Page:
The color blue is commonly found in nature. Many varieties of birds found in our own backyards exhibit a shade of blue. While some colors in plumage are the result of a pigment, the blue in feathers is due to their structure. Light refracts off of the feather proteins and we see it as blue. […]
Pantone chose the “vibrant, yet mellow” shade for its ability to bridge the natural and digital worlds. The pick comes at a poignant time, given the existential threats the color’s namesake now faces.(Image credit: Courtesy of Pantone Color Institute)
The leaves are gradually changing colour, lighting up the early Autumn landscape with splashes and swaths of glorious orange, gold, yellow, red, burgundy, crimson, brown and maroon splendour. In a week or so, the forests, roadsides and countryside will be at their peak, on fire with intense colour. Mother Nature’s fashion show: my favourite time of year is here again. I am grateful for the opportunity to enjoy another Autumn in central Ontario.
Around every corner is yet another inspirational scene.
Yellow daisy-like flowers spring up every Fall along this section of our backroad. I couldn’t resist taking a video of them as they were gently swaying in the early afternoon autumn breeze.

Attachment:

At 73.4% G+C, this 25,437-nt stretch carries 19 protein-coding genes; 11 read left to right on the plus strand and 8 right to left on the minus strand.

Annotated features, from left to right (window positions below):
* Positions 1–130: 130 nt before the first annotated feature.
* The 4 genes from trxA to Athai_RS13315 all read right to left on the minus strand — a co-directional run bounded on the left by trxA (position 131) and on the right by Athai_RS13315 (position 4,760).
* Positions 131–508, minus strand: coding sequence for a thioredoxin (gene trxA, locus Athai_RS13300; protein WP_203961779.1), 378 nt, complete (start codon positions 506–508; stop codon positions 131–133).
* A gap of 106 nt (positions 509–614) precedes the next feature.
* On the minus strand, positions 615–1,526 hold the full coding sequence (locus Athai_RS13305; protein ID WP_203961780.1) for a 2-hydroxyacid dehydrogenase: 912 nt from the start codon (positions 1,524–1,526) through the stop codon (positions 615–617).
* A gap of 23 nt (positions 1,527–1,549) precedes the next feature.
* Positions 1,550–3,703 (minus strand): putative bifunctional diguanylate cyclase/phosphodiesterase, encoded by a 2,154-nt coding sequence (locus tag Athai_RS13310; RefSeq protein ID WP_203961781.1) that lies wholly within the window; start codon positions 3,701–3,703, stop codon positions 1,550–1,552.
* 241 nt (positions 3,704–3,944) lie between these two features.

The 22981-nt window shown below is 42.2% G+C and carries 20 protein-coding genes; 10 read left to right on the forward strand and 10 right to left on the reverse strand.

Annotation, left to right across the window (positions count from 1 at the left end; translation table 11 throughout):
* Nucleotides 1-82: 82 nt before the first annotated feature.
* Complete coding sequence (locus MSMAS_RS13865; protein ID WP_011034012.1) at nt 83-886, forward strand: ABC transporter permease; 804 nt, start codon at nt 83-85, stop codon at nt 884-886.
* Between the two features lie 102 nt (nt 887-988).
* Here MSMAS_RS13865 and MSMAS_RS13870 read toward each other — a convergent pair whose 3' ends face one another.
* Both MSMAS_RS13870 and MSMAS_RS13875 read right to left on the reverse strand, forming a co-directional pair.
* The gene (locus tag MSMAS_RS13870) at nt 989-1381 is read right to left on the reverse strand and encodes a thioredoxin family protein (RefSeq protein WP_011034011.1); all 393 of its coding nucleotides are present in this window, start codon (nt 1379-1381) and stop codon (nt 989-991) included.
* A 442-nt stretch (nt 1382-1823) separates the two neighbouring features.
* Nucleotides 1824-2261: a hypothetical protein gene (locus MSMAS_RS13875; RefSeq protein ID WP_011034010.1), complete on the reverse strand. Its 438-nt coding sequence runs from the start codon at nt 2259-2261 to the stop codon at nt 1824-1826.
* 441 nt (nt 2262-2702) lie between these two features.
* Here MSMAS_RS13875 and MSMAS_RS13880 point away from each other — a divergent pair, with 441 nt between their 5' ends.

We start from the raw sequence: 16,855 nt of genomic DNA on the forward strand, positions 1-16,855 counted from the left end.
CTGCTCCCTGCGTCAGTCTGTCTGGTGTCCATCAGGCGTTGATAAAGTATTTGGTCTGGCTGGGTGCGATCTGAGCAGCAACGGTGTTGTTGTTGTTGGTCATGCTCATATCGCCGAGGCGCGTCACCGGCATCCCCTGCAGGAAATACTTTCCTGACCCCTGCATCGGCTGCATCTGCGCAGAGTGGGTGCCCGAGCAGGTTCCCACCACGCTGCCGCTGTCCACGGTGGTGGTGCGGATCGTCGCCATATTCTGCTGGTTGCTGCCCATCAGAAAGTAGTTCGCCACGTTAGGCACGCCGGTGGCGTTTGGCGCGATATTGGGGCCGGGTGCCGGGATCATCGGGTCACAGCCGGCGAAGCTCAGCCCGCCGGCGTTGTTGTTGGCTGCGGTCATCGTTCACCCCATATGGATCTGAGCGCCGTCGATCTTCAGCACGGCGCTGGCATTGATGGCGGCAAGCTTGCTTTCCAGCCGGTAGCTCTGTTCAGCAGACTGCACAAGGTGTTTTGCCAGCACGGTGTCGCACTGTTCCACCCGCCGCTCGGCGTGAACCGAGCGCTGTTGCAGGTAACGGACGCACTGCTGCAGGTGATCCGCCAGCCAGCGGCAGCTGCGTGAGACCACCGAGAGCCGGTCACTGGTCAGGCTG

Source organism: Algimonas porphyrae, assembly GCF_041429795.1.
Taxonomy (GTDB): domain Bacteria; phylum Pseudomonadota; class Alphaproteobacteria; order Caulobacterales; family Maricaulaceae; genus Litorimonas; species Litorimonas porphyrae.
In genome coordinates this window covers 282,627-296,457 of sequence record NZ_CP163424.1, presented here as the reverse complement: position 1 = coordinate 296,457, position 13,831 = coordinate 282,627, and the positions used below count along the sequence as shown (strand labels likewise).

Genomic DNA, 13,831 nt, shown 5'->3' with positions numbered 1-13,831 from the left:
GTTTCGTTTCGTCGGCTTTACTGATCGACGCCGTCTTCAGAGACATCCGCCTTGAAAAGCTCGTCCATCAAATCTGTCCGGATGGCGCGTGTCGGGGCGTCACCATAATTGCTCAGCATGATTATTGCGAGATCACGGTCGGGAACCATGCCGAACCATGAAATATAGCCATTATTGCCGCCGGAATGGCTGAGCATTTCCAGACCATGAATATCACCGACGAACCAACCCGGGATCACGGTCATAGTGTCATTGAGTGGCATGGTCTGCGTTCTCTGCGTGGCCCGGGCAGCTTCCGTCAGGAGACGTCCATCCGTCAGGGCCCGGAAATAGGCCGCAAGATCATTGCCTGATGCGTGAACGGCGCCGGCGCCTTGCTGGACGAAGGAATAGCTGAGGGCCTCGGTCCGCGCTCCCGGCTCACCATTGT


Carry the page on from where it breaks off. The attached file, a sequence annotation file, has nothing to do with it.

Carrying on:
They are bewitching in the sunlight, so bright and cheery. Maybe the flowers are nature’s way of reminding those who pass by to slow down and enjoy them for a moment for winter is on it’s way soon.
Marshland, grasses and ground cover is equally stunning this time of year.
Soon winter will be here and the landscape will be blanketed in snow. But, I’ll be content to revive these memories of this Fall’s colour show.
Such reflection will see me through the cold winter, through the new, bright greens of spring and, God willing, eventually to the enjoyment of the splendour of another Autumn.
The rare blue the Mayans invented – http://www.bbc.com/culture/story/20180816-the-rare-blue-the-mayans-invented
Faced with a glorious spectrum of colour, songbirds, just like humans, look for the big picture.
“Faced with a glorious spectrum of colour, songbirds, just like humans, look for the big picture.
They can lump nearby hues in the colour spectrum into categories, such as shades that are generally red, or generally orange.
A study now shows that this affects their ability to distinguish between certain colours.
The findings, by a team from Duke University in North Carolina, are published in the journal Nature. “
Full link to this interesting article here.